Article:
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For many of us, the term “modern medicine” is synonymous with breakthrough treatments for cancer, HIV/AIDS and other chronic diseases. We couldn’t have imagined these treatments 30 years ago and wouldn’t want to live without them today. They make it possible for people to live longer and more comfortably, with their symptoms under control, managed or diminished.
But what about the next phase of modern medicine? A world with the modern medicines we’re seeking to discover and develop at Spark Therapeutics? In this world, we aim to turn the bits and bytes of the human genome into medicine that can augment the genetic mutation that is causing disease. In the world we envision, genetic diseases have no future, and one-time gene therapies can address debilitating diseases people “just live with” or manage with chronic treatments.
It’s incredible science, but also Star Trek medicine in the age of a Flintstones reimbursement system. This next phase of modern medicine is unchartered and riddled with challenges inherent in an outdated U.S. healthcare system that is designed to support chronic treatments, with a focus on rewarding volume of care versus outcomes of care.
But certainly, where there’s a will, there’s a way.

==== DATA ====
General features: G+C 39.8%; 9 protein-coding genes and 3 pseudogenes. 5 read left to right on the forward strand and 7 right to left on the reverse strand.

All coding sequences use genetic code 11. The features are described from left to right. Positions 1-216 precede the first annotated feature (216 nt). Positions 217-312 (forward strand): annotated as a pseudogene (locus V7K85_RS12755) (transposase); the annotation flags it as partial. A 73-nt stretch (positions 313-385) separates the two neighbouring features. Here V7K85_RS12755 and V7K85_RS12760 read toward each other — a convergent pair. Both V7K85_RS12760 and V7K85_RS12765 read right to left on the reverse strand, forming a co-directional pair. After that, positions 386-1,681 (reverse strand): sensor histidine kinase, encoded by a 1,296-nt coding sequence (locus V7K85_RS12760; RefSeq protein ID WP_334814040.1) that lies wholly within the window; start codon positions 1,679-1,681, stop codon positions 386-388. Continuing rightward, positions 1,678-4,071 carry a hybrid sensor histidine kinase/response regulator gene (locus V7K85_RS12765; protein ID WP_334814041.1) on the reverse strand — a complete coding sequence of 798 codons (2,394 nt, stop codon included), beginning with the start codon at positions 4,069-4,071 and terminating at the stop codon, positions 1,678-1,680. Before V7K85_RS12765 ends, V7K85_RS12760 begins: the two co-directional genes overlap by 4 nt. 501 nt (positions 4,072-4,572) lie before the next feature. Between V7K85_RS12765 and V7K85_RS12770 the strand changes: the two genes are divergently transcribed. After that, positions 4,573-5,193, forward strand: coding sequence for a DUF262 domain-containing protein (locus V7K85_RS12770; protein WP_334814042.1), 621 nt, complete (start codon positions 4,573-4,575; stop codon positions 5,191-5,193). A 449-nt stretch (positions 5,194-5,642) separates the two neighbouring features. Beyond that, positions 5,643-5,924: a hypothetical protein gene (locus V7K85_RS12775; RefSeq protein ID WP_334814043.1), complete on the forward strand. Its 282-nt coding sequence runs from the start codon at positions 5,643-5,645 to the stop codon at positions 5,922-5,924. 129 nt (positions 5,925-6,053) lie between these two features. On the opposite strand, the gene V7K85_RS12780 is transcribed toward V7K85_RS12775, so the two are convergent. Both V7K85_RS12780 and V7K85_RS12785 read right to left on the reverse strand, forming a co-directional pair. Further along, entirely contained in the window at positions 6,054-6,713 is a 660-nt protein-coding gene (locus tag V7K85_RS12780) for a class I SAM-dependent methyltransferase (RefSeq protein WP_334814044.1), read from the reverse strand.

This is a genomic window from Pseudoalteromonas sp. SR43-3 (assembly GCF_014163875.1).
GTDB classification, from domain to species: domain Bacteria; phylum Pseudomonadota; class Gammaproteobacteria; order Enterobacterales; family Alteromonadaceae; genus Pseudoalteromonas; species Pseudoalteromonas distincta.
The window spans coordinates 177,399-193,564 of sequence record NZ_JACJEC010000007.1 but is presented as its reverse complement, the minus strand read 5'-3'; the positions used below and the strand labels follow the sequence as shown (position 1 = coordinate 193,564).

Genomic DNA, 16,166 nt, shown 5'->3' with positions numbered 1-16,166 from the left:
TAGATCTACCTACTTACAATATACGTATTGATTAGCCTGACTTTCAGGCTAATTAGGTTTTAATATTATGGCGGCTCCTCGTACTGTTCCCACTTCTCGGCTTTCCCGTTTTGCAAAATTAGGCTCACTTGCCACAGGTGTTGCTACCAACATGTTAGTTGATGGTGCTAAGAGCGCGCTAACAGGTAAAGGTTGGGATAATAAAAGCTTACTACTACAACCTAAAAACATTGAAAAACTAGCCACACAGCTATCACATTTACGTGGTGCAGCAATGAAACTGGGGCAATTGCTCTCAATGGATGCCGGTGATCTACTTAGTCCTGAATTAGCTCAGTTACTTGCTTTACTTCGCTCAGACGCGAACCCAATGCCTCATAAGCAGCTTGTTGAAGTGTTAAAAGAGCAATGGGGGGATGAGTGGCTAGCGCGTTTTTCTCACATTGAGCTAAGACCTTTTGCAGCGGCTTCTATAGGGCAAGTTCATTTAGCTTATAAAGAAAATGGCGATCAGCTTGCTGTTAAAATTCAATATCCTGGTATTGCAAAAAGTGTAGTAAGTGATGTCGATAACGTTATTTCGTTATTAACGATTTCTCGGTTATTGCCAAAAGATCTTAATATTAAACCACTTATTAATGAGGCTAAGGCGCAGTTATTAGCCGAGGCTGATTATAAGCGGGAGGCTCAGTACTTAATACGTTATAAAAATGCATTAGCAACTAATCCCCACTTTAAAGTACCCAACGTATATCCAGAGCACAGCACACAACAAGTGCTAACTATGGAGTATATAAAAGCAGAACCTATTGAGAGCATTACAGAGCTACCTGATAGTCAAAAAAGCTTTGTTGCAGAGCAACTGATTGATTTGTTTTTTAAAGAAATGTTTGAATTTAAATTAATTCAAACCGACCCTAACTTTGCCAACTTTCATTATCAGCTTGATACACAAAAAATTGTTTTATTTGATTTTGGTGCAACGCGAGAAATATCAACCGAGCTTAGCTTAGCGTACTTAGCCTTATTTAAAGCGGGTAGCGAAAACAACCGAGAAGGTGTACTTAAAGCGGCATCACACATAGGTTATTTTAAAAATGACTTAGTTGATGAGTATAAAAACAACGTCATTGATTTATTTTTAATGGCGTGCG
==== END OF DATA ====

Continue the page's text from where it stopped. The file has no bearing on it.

At Spark Therapeutics, our mantra is simple: we don’t follow footsteps, we create the path. As the company that introduced the first FDA-approved gene therapy for a genetic disease, we’ve been working to create this new path brick by brick, finding solutions to old and new problems and evolving an infrastructure to embrace – and even incentivize the development of — potentially one-time, durable therapies.
To address this fundamental misalignment between what we have and what we need, urgent upgrades to the reimbursement system must be made to match the life-changing 21st century medicines we are developing, starting with a focus in two main areas:
Fully realizing the potential of one-time gene therapies starts with redefining “value” – a word that has been over used and misused by many.
For too long, we have equated better health with more healthcare. More tests, more procedures, more medicine. But this is counterintuitive to our collective goal—helping patients spend less time being tested, enduring procedures and taking medicine, and more time with the people and experiences that matter most.
Take hemophilia, for instance. It is a lifelong condition that historically requires patients to undergo weekly infusions in an attempt to prevent bleeding events. Not to mention, the hundreds of thousands of dollars spent each year, for the entirety of a patient’s life, by our healthcare system to pay for these regular infusions. If our system rewarded the quality of care versus the quantity, imagine how that could change the everyday lives for these patients?
For new, innovative therapies that may deliver long-lasting, if not lifelong, impact to succeed in the U.S. healthcare system, we must shift our focus to reward better health outcomes, not more healthcare. That suggests an ability to quickly diagnose genetic disease, using an appropriate genetic test that picks up mutations that lead to disease. That suggests treating disease at its root cause rather than treating the symptoms. That suggests a one-time intervention, rather than a life time of treatment.